WASHINGTON -- The incoming Trump administration is likely to postpone a 25-basis-point reduction in the Federal Housing Administration's annual mortgage insurance premium, housing policy sources said.

After he is sworn in on Friday, Donald Trump plans to issue an executive order freezing a number of actions by the Obama administration. The FHA premium reduction will be among the policies put on hold, according to a housing industry lobbyist. The Trump transition team was not immediately available for comment Wednesday.


Assuming Trump signs his executive order, his nominee for HUD secretary, Ben Carson, will have time to review the mortgage insurance premium reduction and decide whether it should take effect. Bloomberg News

The premium cut was slated to take effect Jan. 27. Housing and Urban Development secretary Julian Castro announced the plan to reduce the mortgage insurance premium on Jan. 9.

Assuming Trump signs his executive order, his nominee for HUD secretary, Ben Carson, will have time to review the mortgage insurance premium reduction and decide whether it should take effect.

Several Washington sources said they expect the Trump administration to eventually rescind the FHA premium reduction.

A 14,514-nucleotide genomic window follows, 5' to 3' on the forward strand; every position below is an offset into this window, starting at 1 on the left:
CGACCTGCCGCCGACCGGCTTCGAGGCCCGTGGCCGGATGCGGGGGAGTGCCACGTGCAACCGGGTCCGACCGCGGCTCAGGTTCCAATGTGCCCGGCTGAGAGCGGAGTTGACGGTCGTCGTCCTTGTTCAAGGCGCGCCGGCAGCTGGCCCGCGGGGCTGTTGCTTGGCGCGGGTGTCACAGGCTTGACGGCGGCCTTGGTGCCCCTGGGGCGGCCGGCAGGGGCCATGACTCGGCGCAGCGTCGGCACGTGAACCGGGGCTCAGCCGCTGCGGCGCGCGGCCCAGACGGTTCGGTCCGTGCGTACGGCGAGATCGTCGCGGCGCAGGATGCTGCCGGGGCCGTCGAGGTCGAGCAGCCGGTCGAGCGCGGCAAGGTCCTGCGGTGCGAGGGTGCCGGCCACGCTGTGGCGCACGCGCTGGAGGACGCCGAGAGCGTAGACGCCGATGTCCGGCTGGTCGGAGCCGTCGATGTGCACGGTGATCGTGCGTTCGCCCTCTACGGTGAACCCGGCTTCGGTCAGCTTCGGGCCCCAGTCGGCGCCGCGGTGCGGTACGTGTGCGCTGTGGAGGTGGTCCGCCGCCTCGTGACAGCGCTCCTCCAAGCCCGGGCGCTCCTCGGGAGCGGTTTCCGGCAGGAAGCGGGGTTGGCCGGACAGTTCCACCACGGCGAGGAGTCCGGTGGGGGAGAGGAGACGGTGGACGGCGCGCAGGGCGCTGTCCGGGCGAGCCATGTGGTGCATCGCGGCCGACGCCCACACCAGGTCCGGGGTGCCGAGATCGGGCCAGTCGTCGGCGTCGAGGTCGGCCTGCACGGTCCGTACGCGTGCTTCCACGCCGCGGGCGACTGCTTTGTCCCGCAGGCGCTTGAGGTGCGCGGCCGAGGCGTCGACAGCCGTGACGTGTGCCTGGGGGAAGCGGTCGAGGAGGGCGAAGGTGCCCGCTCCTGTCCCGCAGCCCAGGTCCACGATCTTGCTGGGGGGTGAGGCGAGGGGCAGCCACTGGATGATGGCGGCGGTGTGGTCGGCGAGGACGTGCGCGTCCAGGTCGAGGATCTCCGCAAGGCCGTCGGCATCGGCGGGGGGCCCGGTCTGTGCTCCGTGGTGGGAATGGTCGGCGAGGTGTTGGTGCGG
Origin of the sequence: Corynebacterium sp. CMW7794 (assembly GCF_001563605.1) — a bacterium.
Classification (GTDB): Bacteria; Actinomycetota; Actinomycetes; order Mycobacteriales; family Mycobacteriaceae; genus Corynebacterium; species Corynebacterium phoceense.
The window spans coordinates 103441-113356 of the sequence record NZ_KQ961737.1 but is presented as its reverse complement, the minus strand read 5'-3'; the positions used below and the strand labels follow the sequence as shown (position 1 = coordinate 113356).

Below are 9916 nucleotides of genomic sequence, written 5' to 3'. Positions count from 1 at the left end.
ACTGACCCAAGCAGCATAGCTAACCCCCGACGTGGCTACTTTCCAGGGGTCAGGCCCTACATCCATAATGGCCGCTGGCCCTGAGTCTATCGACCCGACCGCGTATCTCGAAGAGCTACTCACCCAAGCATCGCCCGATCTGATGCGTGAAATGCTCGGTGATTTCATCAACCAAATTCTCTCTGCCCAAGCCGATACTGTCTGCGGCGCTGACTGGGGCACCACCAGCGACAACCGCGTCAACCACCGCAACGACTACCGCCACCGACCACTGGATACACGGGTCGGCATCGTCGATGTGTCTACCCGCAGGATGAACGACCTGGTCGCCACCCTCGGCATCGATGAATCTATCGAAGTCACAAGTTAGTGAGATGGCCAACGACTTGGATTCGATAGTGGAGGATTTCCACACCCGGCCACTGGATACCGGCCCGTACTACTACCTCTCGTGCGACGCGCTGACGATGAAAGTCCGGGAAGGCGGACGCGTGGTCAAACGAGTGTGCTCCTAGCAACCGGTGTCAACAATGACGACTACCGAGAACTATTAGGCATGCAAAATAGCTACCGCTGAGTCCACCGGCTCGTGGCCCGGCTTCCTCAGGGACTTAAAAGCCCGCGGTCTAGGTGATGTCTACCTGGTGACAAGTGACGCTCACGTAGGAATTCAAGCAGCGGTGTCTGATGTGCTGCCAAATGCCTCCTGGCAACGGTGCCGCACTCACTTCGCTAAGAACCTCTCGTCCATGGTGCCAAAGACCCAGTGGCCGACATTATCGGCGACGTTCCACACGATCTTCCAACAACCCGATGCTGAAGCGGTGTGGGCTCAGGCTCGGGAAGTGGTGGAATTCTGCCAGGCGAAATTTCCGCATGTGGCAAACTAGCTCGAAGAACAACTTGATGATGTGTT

"Given the reaction from Republicans on the Hill to the [premium] reduction, and Dr. Ben Carson’s own comments at his nomination hearing last week, lenders and borrowers are feeling the uncertainty, and ought to be prepared for the likelihood of the new administration reversing course quickly after the inauguration," said a mortgage lobbyist.

The premium reduction would lower the FHA annual premium to 60 basis points, which is close to where it was before the housing crisis a decade ago.

Homebuyers also pay a 1.75% upfront fee when they take out an FHA-insured loan.

Some mortgage-backed securities analysts estimate the premium reduction could generate an additional $50 billion in single-family loan endorsements for FHA in 2017. However, others say the potential impact would only be incremental.

Subscribe Now

Access to authoritative analysis and perspective and our data-driven report series.

14-Day Free Trial

No credit card required. Complete access to articles, breaking news and industry data.